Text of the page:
They are being improved light bulbs. The new bulbs – such as halogen incandescent, compact fluorescent lamps (CFL for its acronym in English) and light emitting diodes (LED for its acronym in English) – have a longer shelf life and use less energy than incandescent bulbs traditional, saving you on electricity bills. In fact, from 2012, daily use bulbs will have to meet the new standards of the Department of Energy with respect to the amount of energy they consume. Over the next two years, it will eliminate any bulb that does not meet these standards.
Along with this change using more efficient light bulbs, a new way to select them when you go shopping.
What are lumens?
For years, people have chosen basing bulbs in Watts, learning from experience how much light bulb gives a typical 40 or 60 watts. But the wattage of a light bulb consumes only tells you how much energy – does not tell you how much shine.
Since the new bulbs are designed to consume less energy, the wattage is no longer trusted by measuring the brightness of a light bulb – you have to use the lumens.
lumens brightness =
watts = power
Lumens measure the brightness. For example, a standard 60-watt incandescent bulb produces 800 lumens. Instead, a CFL produces 800 lumens and consumes less 15W.
The brightness of the bulbs
This table indicates the number of lumens produced by traditional incandescent bulbs. If you want to buy a bulb that gives shine before giving him a 60-watt bulb, you will now have to look for a bulb 800 lumens.
You can use the lumens to compare the brightness of any bulb, regardless of the technology used and regardless of whether it is a halogen incandescent, CFL or LED. Using lumens allows you to compare the brightness of the bulbs when this cart. Once you know the brightness you want, you can compare other factors, such as the annual energy cost.
A label that will help you make the purchase
When looking to buy a light bulb, you should also think about how it seems the light emitted, or color. The appearance varies in a range from warm to cold. A warm light looks more yellow, like a traditional incandescent bulb, while a cold light looks blue.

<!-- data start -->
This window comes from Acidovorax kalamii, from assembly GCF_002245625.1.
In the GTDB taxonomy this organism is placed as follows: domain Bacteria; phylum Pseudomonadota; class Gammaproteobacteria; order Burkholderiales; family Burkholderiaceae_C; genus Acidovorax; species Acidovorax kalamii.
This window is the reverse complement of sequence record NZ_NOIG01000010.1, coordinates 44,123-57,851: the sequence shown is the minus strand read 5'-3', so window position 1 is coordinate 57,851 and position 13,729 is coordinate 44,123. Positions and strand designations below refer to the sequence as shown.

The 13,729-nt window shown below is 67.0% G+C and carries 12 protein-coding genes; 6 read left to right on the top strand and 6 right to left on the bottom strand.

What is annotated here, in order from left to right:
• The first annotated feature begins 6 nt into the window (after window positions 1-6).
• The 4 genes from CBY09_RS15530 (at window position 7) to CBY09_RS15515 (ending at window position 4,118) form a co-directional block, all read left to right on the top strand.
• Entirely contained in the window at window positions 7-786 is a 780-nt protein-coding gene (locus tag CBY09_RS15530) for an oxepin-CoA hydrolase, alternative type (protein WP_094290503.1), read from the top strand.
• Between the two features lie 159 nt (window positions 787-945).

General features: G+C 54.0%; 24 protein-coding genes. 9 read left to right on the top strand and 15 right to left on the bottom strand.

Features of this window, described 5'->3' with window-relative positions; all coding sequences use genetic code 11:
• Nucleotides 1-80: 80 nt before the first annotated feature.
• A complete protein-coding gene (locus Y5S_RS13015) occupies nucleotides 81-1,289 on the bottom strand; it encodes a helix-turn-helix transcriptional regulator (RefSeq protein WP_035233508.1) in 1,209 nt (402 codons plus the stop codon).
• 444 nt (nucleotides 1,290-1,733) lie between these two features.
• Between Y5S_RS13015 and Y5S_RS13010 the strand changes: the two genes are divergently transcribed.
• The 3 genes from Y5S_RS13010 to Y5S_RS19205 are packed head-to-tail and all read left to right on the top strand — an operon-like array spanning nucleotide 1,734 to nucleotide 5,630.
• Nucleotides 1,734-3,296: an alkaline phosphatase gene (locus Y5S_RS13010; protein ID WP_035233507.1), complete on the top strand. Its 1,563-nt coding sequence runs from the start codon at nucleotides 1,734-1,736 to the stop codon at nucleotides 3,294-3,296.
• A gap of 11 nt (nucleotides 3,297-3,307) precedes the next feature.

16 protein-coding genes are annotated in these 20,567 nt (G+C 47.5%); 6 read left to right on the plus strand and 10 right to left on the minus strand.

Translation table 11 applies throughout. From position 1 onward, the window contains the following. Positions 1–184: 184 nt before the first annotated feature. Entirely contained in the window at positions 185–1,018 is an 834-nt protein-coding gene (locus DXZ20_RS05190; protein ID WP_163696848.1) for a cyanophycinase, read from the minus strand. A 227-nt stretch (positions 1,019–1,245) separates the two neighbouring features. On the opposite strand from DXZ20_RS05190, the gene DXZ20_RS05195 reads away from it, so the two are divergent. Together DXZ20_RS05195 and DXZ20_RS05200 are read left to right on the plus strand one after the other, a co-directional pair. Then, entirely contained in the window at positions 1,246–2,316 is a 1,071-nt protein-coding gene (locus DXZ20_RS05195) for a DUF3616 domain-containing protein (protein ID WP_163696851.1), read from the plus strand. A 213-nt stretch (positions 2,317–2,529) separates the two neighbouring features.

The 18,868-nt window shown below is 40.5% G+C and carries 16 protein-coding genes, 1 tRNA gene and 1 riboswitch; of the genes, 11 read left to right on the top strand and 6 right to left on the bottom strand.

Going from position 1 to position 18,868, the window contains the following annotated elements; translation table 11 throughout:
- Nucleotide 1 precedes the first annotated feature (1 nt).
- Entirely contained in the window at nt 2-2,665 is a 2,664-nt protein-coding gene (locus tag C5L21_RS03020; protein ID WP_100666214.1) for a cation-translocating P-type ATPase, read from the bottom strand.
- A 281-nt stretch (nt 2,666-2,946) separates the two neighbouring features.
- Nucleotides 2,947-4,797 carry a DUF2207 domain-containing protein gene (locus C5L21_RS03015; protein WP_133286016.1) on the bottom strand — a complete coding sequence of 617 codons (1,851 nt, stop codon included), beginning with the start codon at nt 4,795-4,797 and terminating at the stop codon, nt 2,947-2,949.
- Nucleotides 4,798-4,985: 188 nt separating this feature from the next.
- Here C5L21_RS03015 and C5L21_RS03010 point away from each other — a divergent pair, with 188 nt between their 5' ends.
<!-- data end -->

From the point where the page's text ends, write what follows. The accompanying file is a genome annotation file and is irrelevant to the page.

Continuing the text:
For the appearance of lighting a bulb, check the label Data Lighting package. The Lighting Facts label gives you the information needed to compare different types of bulbs. He says,
- Brightness (lumens)
- estimated annual energy cost
- Duration or expected life of the bulb (in years)
- Lighting appearance (how hot or cold the light will be)
- Wattage (energy used)
- If the bulb contains mercury
Maybe the label also includes the Energy Star logo if the bulb meets the functionality and efficiency standards issued by the Environmental Protection Agency and the Energy Star program of the US Department of Energy. To learn more about the Energy Star standards, visit energystar.gov/espanol .
the label on Lighting Facts be found in most home use bulbs from the year 2012.
In the bulb
The number of lumens is indicated by printed on the bulb. If a CFL, this may indicated at the base of the bulb. CFLs also include an internet address, epa.gov/cfl for information about recycling and disposal.CFLs contain mercury, so care and attention for cleaning and disposal of them is required.
And here I present another device to take measurements of light bulbs.
In this case it is a scale of precision which I will use to weigh light bulbs and apply the classic phrase:
“if something weighs is good”
The scale bought it in dx.com €20.51, and it can weigh up to 500 g with an accuracy of 1 gram, although the display shows up to hundredths of a gram (there are other cheap, small models but that can weigh only up to 100 or 200 grams):
With this scale I would add weight to the characteristics of each light bulb tab and to serve as additional information of how much “plastic” or “metal” may have inside each one.
Lately more and more begin to see light bulbs that “it seems who do not weigh anything” sounds “hollow” and which are often made entirely of plastic to save costs while not even mount a heatsink for the leds.
If between two bulbs similar one weighs more that the other, now I can actually measuring which is the difference and will be an indicator that have been used less plastic and more metallic material e.g. sink or for the driver electronics components.
Therefore in principle a light bulb that weigh more than other possible be of better quality.
By way of example, I put the weight of two bulbs Osram 806 lumens to see as even within the same brand light bulbs have been “losing weight” over time and it is a clear example of how increasingly led bulbs appear to be of lower quality for lower costs:
Bulb Osram Advanced 10W I bought over 2 years ago by almost €20 weighs 147 gr and the bulb Osram 9.5W recently bought for €4 weighs less than 62 gr which is less than half.
From now on I will be adding the weight of each bulb in your data sheet and create a ranking of bulbs by weight.
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